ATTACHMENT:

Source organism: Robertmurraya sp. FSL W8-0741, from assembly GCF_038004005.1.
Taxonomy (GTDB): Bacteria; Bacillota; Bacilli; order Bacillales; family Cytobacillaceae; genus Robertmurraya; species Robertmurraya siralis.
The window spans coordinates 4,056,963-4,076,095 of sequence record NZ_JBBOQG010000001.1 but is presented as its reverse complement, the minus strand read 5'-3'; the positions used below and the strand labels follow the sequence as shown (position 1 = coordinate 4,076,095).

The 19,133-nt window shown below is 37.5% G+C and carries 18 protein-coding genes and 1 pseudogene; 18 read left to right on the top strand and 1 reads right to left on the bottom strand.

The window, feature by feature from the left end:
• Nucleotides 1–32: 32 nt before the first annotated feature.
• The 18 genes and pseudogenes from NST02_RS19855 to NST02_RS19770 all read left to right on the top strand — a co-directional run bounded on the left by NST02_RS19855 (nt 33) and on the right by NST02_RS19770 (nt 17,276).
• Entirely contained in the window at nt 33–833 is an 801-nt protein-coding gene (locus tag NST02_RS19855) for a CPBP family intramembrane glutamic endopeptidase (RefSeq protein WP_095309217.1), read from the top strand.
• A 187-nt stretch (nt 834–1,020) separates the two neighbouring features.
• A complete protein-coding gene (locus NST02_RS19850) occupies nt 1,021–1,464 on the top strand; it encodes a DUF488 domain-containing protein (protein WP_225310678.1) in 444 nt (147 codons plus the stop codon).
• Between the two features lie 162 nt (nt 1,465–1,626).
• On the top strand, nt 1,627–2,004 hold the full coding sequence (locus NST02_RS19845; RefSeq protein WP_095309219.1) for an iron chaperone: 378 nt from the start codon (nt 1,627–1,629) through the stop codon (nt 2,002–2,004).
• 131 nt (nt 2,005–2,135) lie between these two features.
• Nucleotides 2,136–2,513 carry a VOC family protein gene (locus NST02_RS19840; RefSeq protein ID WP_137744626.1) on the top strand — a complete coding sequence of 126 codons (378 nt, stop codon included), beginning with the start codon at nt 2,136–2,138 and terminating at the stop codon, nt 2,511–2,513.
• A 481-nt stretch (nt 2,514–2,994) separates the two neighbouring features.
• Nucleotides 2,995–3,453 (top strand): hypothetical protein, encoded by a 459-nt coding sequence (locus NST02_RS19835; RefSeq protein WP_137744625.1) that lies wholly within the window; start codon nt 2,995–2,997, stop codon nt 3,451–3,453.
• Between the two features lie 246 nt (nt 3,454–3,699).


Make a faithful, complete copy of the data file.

Source organism: Robertmurraya sp. FSL W8-0741, from assembly GCF_038004005.1.
Taxonomy (GTDB): Bacteria; Bacillota; Bacilli; order Bacillales; family Cytobacillaceae; genus Robertmurraya; species Robertmurraya siralis.
The window spans coordinates 4,056,963-4,076,095 of sequence record NZ_JBBOQG010000001.1 but is presented as its reverse complement, the minus strand read 5'-3'; the positions used below and the strand labels follow the sequence as shown (position 1 = coordinate 4,076,095).

The 19,133-nt window shown below is 37.5% G+C and carries 18 protein-coding genes and 1 pseudogene; 18 read left to right on the top strand and 1 reads right to left on the bottom strand.

The window, feature by feature from the left end:
• Nucleotides 1–32: 32 nt before the first annotated feature.
• The 18 genes and pseudogenes from NST02_RS19855 to NST02_RS19770 all read left to right on the top strand — a co-directional run bounded on the left by NST02_RS19855 (nt 33) and on the right by NST02_RS19770 (nt 17,276).
• Entirely contained in the window at nt 33–833 is an 801-nt protein-coding gene (locus tag NST02_RS19855) for a CPBP family intramembrane glutamic endopeptidase (RefSeq protein WP_095309217.1), read from the top strand.
• A 187-nt stretch (nt 834–1,020) separates the two neighbouring features.
• A complete protein-coding gene (locus NST02_RS19850) occupies nt 1,021–1,464 on the top strand; it encodes a DUF488 domain-containing protein (protein WP_225310678.1) in 444 nt (147 codons plus the stop codon).
• Between the two features lie 162 nt (nt 1,465–1,626).
• On the top strand, nt 1,627–2,004 hold the full coding sequence (locus NST02_RS19845; RefSeq protein WP_095309219.1) for an iron chaperone: 378 nt from the start codon (nt 1,627–1,629) through the stop codon (nt 2,002–2,004).
• 131 nt (nt 2,005–2,135) lie between these two features.
• Nucleotides 2,136–2,513 carry a VOC family protein gene (locus NST02_RS19840; RefSeq protein ID WP_137744626.1) on the top strand — a complete coding sequence of 126 codons (378 nt, stop codon included), beginning with the start codon at nt 2,136–2,138 and terminating at the stop codon, nt 2,511–2,513.
• A 481-nt stretch (nt 2,514–2,994) separates the two neighbouring features.
• Nucleotides 2,995–3,453 (top strand): hypothetical protein, encoded by a 459-nt coding sequence (locus NST02_RS19835; RefSeq protein WP_137744625.1) that lies wholly within the window; start codon nt 2,995–2,997, stop codon nt 3,451–3,453.
• Between the two features lie 246 nt (nt 3,454–3,699).